The objective of the short course is to present the latest developments in the theory and applications of PTC, Passive Thermal Control.
The lectures on relevant subjects will be presented by international experts who have first hand experience in the design and application of such sytems.
A passive thermal control system relies on conductive and radiative heat paths and has no moving parts or electrical power input. PTC is extensively used in the design of spacecrafts, satellites, electronic equipment, and similar objects where heating or cooling with active means, such as use of heaters, coolers, shutters, louvers, and cryogenic fluids, are either not practical or feasible for the required temperature ranges.
The techniques applied for PTC include phase change devices, coatings, insulation blankets, thermal doublers, and heat pipes.
Phase change devices absorb thermal energy by changing from a solid to a liquid. As the temperature decreases, the material re-solidifies. It is especially useful for electrical equipment that experiences short power spikes. The main disadvantage of phase change devices is that they are unable to absorb any more heat after melting, which allows the temperature to increase. A common type of phase change device is some type of wax in an aluminum container. These devices can be used between a cold plate and the primary heat dissipation device.
Thermal control coatings are surfaces, such as black and white paints, and gold, silver, and aluminum foils, that have special radiation properties. Coatings may be combined to obtain a more desirable average value for the radiative properties, absoptivity and emissivity (e.g.. a checker-board pattern). In general, it is desirable to have a high value of emissivity and a low value of absorptivity in order to maximize the heat rejection into space and to minimize the solar input. Thermal coatings are very efficient and lightweight. Unfortunately, they tend to degrade over time.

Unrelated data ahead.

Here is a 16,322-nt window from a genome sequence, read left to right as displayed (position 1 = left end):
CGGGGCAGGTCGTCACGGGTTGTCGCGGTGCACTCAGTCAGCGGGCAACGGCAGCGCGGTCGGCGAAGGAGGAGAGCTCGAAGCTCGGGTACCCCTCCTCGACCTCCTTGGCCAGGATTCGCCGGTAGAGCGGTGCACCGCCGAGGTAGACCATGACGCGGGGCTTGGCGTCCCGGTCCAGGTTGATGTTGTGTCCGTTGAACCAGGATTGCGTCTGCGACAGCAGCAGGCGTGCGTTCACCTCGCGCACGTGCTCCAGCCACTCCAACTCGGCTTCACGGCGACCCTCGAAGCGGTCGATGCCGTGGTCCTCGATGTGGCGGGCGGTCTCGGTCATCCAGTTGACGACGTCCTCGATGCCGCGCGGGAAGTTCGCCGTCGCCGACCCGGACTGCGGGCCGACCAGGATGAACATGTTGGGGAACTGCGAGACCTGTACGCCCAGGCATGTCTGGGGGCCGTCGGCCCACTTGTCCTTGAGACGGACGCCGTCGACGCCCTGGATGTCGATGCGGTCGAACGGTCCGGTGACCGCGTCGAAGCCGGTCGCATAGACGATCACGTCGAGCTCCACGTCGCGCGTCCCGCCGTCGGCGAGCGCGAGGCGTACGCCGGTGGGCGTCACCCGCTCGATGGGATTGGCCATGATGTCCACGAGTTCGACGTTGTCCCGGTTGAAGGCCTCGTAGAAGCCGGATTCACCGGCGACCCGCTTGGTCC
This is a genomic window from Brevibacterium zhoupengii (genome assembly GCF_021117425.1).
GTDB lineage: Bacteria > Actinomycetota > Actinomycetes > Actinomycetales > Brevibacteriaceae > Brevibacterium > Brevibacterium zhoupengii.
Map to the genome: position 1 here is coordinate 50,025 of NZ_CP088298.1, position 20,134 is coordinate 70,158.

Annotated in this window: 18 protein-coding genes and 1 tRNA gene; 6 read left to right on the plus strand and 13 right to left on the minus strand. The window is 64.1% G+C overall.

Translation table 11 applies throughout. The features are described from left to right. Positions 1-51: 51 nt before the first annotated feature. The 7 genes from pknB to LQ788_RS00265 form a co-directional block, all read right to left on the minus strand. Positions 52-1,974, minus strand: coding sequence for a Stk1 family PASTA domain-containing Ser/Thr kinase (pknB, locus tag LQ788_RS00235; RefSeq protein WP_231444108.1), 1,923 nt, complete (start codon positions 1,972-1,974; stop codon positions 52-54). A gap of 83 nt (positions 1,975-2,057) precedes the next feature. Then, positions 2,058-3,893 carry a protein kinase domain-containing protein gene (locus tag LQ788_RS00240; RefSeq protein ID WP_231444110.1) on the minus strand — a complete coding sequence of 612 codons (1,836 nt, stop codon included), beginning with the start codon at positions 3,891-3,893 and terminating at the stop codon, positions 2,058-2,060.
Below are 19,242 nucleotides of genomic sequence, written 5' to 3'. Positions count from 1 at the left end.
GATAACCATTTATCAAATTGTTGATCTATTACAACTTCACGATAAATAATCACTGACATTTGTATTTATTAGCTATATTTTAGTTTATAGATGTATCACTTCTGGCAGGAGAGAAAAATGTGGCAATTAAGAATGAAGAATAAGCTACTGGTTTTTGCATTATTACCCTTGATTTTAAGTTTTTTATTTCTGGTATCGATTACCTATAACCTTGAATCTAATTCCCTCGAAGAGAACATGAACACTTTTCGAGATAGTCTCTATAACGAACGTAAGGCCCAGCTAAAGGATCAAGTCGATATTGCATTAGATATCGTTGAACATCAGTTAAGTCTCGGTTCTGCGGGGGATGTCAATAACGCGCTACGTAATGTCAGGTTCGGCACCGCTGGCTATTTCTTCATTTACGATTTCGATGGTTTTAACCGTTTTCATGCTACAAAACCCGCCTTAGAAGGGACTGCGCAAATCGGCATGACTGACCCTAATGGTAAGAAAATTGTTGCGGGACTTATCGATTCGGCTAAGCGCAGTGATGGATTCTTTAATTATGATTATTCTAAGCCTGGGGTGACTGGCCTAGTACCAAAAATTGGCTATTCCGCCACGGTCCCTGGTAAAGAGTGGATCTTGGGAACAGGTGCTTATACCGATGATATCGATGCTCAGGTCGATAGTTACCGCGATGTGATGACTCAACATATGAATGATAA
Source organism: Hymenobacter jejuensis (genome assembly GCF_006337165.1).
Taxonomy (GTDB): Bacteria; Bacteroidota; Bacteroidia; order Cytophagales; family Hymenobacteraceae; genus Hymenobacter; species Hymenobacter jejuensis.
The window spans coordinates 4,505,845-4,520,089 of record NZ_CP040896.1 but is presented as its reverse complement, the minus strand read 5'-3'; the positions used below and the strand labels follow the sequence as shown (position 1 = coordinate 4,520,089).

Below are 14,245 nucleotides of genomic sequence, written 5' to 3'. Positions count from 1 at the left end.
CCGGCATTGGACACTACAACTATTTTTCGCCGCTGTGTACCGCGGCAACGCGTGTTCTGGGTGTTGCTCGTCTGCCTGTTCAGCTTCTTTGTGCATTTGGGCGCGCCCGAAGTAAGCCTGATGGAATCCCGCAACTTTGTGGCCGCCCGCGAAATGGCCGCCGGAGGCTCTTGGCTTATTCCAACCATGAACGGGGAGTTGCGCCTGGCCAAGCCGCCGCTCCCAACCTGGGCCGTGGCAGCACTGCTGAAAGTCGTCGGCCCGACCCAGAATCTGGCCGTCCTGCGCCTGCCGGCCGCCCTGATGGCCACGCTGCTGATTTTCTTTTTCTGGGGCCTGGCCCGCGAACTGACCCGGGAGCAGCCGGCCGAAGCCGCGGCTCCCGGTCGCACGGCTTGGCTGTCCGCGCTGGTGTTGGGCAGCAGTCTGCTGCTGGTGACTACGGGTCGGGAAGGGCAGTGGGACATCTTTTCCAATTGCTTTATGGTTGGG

Multi layer insulation consists of closely spaced layers of aluminized Mylar or Kapton alternated with a course-net material. Insulation reduces the rate of heat flow per unit area between two boundary surfaces and prevents a large heat influx. Sensors and payloads can be wrapped in insulation blankets to thermally isolate them and reduce thermal control requirements.
Thermal doublers are heat sinks made of a highly conductive material placed in thermal contact with a component. Heat is conducted to the sink during an increase in temperature and then dispersed by radiation or conduction. The process also works in reverse and keeps components from experiencing severe cooling. They can also be used to spread heat out over radiator surfaces, and are frequently used to control the temperature of electrical equipment that has high dissipation of cyclical variation in power dissipation.
Heat pipe is a closed system in which heat is dissipated by evaporation and condensation. Thermal energy is absorbed by a liquid within the pipe. The liquid is turned into a gas which transports the heat to the other end of the pipe. The gas then condenses, cooling back into a liquid and releasing the heat to a radiator. The liquid returns to the hot area by way of capillary wicks. At room temperature, the pipe is usually made of Aluminum and the liquid is usually Ammonia. Heat pipes provide a highly conductive heat path and extremely high heat transfer rates. In addition, they are lightweight, can be used for a wide range of temperatures, and can have a variable conductance.